The United Nations Assistance Mission in Afghanistan has expressed concerns over the country’s human rights violations, including in Panjshir province. “Gravely concerned by latest allegations of serious human rights violations in Panjshir and elsewhere. Parties have clear international obligations, including respect for detainees’ rights. UNAMA is monitoring the situation and calls for perpetrators of any crimes to be brought to justice,” UNAMA tweeted on Wednesday.
Since the Taliban seized power in Kabul last year, the human rights situation has been exacerbated by unprecedented nationwide economic, financial and humanitarian crises. Reports say over 700 families have been displaced from Panjshir to Parwan due to security reasons.
Faraidoon Noori, an official at the refugee and repatriations department of Parwan said, “748 families were displaced from Panjshir to Parwan province. They left their houses due to conflict,” reported Tolo News. Earlier, in June, a London-based rights group raised concerns about the reports of unlawful killings and arbitrary arrests in Afghanistan’s Panjshir province.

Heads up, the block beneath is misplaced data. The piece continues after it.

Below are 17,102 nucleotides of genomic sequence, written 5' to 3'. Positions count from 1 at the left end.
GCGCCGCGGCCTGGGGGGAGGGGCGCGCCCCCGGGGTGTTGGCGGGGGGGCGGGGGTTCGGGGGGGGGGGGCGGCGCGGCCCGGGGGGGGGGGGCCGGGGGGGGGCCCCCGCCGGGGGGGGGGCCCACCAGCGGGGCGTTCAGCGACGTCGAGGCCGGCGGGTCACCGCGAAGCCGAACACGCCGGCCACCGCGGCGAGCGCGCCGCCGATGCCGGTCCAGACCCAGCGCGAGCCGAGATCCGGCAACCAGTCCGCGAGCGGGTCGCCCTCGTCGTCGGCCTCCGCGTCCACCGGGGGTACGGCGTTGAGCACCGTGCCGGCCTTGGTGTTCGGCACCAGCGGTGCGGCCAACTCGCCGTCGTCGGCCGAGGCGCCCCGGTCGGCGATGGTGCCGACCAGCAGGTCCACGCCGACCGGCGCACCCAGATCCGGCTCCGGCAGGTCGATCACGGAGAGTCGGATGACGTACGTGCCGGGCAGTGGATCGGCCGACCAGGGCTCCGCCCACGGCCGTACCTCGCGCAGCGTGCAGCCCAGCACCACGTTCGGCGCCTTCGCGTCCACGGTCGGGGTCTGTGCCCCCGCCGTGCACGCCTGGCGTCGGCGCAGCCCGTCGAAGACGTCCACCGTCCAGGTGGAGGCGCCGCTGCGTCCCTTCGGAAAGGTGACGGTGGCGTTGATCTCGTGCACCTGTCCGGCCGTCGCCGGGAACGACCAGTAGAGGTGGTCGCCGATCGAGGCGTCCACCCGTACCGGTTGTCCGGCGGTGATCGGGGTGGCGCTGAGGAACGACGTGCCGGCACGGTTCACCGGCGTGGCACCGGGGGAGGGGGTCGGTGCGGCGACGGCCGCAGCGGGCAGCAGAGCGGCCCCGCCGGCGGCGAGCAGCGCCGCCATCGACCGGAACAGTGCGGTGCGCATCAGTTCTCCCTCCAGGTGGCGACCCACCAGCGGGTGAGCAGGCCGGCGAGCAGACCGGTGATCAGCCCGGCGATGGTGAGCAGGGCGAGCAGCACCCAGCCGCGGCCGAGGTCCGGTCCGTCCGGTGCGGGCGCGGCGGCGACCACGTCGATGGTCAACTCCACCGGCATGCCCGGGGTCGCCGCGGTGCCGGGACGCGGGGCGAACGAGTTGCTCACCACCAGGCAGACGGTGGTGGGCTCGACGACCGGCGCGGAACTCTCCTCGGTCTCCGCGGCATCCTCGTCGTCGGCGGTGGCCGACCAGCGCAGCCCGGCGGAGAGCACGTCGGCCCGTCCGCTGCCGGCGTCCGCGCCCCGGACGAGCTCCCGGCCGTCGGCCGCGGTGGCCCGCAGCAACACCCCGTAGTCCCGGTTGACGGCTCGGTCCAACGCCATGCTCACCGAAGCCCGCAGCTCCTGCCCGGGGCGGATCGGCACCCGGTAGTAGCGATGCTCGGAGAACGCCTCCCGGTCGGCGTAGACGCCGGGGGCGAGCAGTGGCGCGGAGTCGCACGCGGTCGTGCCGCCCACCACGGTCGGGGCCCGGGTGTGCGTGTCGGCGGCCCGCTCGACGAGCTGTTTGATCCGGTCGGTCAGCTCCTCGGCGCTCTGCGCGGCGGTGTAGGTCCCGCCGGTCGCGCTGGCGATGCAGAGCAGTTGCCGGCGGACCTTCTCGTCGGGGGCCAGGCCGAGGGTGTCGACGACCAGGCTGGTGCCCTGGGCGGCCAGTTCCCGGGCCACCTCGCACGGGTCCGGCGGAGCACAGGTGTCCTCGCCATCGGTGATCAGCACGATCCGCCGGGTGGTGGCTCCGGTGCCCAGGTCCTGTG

“Constantly, reports are coming of arbitrary arrests and unlawful killings of civilians by the Taliban in Panjshir. Events in the last couple of weeks leave little room for doubt that there is a growing pattern of extrajudicial executions and arbitrary arrests committed by the Taliban,” said Zaman Sultani, Amnesty International’s South Asia Researcher. The amnesty researcher in a statement said these serious human rights violations create a climate of fear and distrust in the region and violate international humanitarian law and may constitute war crimes.
While the Taliban have rejected any reports of civilian deaths, these incidents are accompanied by a lack of accountability within the Taliban rank and file. As the de facto authorities in the country, the rights groups have asked the Taliban to take immediate steps to conduct thorough, impartial and independent investigations of these incidents and prosecute those responsible for the torture, arbitrary arrests and extrajudicial execution, according to rights groups.
The Taliban dismantled the system to respond to gender-based violence, created new barriers to women accessing health care, blocked women’s aid workers from doing their jobs, and attacked women’s rights protesters. With the US troops’ withdrawal from the country, large-scale violence has been unleashed creating political uncertainty in different parts of the country.
At least 59 per cent of the population is now in need of humanitarian assistance – an increase of 6 million people compared with the beginning of 2021, according to UNAMA.